Wednesday, March 16, 2016

How to Make Phrases in Music

One of the greatest challenges for musicians involves learning to properly phrase music. The concept of phrasing often causes confusion among musicians. Learning where to break the melodic line requires an understanding of how melodies are built. When determining how to phrase melodies, you must take into consideration the two parts of a phrase: the antecedent and consequent. The antecedent phrase consists of the first half of the melody, while the consequent phrase contains the second half.

Step 1 Determine the key signature by using the circle of fifths. You will need to know the key to determine the underlying chord progression. Simply count the number of sharps and flats in the key and then determine what key signature it matches. To determine major or minor, look at two things: the first note of the melody and accidentals. The first note of the melody will usually be the name of the key. A raised seventh scale degree indicates minor. For instance, in A-minor, the G would be written as G-sharp.

Step 2 Find all of the tonic chords in the melody. The tonic chords start on the first scale degree. As an example, in C major, the tonic triad has the notes C, E and G. Label the first beat of these chords with a line through the music to indicate the starting point of the chord.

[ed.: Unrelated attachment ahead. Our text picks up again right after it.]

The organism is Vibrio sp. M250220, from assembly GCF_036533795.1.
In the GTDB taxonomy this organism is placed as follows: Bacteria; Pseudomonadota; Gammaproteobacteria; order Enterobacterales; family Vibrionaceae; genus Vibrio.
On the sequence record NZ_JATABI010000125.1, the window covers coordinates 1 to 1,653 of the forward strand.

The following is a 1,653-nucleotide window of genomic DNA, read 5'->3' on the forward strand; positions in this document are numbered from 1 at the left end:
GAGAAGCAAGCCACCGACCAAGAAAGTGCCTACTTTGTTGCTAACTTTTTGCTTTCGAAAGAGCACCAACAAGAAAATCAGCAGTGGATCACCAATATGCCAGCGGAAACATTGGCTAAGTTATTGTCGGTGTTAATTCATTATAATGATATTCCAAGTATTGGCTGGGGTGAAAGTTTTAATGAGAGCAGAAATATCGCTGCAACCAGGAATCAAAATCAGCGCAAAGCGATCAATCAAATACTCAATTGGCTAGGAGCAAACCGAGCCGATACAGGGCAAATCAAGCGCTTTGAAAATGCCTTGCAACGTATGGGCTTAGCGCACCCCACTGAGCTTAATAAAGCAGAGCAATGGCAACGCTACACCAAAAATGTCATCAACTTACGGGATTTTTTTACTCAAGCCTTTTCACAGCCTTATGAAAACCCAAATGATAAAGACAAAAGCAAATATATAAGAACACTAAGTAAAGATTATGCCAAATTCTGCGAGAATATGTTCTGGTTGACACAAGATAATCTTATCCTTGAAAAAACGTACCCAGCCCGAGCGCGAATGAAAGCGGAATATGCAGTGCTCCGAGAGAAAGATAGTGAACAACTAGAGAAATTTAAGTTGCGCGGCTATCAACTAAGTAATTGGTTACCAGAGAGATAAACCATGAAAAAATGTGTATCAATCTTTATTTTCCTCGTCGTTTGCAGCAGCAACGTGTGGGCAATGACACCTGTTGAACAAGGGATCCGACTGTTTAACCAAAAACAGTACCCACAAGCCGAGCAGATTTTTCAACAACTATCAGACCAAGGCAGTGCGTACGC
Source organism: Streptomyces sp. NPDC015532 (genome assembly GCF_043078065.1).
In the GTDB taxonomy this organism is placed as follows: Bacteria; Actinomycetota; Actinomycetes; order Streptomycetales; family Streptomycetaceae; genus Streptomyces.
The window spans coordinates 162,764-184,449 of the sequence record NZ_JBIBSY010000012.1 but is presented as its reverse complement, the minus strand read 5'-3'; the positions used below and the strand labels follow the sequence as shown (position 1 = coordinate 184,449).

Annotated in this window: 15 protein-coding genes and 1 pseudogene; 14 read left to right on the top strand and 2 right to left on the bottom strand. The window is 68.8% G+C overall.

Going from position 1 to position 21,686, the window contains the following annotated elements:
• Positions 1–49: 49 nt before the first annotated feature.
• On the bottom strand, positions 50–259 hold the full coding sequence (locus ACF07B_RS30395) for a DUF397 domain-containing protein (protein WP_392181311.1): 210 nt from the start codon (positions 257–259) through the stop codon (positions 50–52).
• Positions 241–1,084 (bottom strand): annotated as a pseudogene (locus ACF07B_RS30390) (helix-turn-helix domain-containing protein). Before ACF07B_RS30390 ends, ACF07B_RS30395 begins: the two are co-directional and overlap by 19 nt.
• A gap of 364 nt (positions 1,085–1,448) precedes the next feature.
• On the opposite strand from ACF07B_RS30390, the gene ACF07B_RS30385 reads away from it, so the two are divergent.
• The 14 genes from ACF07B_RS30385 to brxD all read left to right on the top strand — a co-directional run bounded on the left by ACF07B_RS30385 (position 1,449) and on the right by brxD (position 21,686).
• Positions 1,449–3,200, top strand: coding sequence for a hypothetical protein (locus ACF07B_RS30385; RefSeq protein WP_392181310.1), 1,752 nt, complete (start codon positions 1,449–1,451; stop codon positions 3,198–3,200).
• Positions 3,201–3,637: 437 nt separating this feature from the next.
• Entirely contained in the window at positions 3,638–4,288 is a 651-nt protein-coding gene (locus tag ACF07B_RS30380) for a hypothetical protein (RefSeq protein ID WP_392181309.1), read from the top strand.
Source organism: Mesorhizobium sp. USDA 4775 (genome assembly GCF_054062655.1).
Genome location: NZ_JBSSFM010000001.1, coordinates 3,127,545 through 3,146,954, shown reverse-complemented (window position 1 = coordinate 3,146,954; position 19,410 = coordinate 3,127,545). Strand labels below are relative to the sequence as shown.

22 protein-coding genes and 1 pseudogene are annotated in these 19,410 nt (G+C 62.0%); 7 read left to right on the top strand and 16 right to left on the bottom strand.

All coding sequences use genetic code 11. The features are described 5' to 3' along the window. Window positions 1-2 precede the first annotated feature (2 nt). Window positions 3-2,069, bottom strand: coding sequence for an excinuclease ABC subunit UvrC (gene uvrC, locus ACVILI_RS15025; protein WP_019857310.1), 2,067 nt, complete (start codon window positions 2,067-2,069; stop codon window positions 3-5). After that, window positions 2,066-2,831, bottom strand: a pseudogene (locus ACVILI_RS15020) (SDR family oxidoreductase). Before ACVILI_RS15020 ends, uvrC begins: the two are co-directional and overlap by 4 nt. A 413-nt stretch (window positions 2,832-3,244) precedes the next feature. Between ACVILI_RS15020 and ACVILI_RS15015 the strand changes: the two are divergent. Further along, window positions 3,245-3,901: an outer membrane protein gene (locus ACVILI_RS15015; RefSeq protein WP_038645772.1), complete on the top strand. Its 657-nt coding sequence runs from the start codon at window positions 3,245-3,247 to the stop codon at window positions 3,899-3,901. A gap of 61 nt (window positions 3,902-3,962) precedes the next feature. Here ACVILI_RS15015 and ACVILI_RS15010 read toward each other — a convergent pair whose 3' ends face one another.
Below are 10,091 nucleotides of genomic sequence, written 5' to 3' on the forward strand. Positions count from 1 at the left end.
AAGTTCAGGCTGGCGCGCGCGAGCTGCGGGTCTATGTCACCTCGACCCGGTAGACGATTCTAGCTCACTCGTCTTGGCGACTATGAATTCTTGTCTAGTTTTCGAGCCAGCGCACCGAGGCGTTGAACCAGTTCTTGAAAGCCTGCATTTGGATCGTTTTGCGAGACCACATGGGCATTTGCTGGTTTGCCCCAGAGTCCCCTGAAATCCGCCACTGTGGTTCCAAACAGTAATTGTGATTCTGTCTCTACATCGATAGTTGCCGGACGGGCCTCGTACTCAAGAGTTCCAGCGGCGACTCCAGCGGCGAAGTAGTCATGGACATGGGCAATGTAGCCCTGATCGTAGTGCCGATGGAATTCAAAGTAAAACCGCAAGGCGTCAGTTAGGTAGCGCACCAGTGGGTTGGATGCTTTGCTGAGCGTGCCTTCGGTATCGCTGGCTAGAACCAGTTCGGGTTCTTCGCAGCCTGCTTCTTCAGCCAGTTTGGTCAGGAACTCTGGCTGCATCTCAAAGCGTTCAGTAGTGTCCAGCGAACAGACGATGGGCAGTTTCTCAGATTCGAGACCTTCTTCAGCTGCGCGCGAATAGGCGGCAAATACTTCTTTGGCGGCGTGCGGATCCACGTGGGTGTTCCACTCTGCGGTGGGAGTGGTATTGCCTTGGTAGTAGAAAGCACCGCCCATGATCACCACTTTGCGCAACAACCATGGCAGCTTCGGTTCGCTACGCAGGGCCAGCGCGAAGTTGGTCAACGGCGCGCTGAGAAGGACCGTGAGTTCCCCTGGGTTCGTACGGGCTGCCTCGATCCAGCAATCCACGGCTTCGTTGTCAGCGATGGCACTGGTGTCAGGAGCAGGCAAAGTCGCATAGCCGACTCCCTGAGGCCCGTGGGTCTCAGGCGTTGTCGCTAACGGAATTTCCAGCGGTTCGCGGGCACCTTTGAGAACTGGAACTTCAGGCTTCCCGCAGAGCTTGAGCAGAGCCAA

Step 3 Find any dominant, mediant or subdominant chords in the melody to locate cadence points. Dominant chords start on the fifth scale degree and subdominant chords start on the fourth. The mediant starts on the third scale degree and only appears before the tonic in minor keys, when used as a cadence. In the key of C, a dominant chord starts on G and a subdominant chord starts on F.

Step 4 Look for a transition in the chord progression from a dominant or subdominant to a tonic chord. The point at which the tonic chord appears after a dominant or subdominant phrase, marks the end of the antecedent phrase.

Step 5 Find the end of the consequent phrase by finding the next point in the melody where the dominant or subdominant returns to the tonic.

To make your own phrases, follow these rules to create a melody that begins on the tonic and ends on the tonic. Halfway through the melody, you must have a cadence that moves from the dominant, subdominant or mediant to the tonic.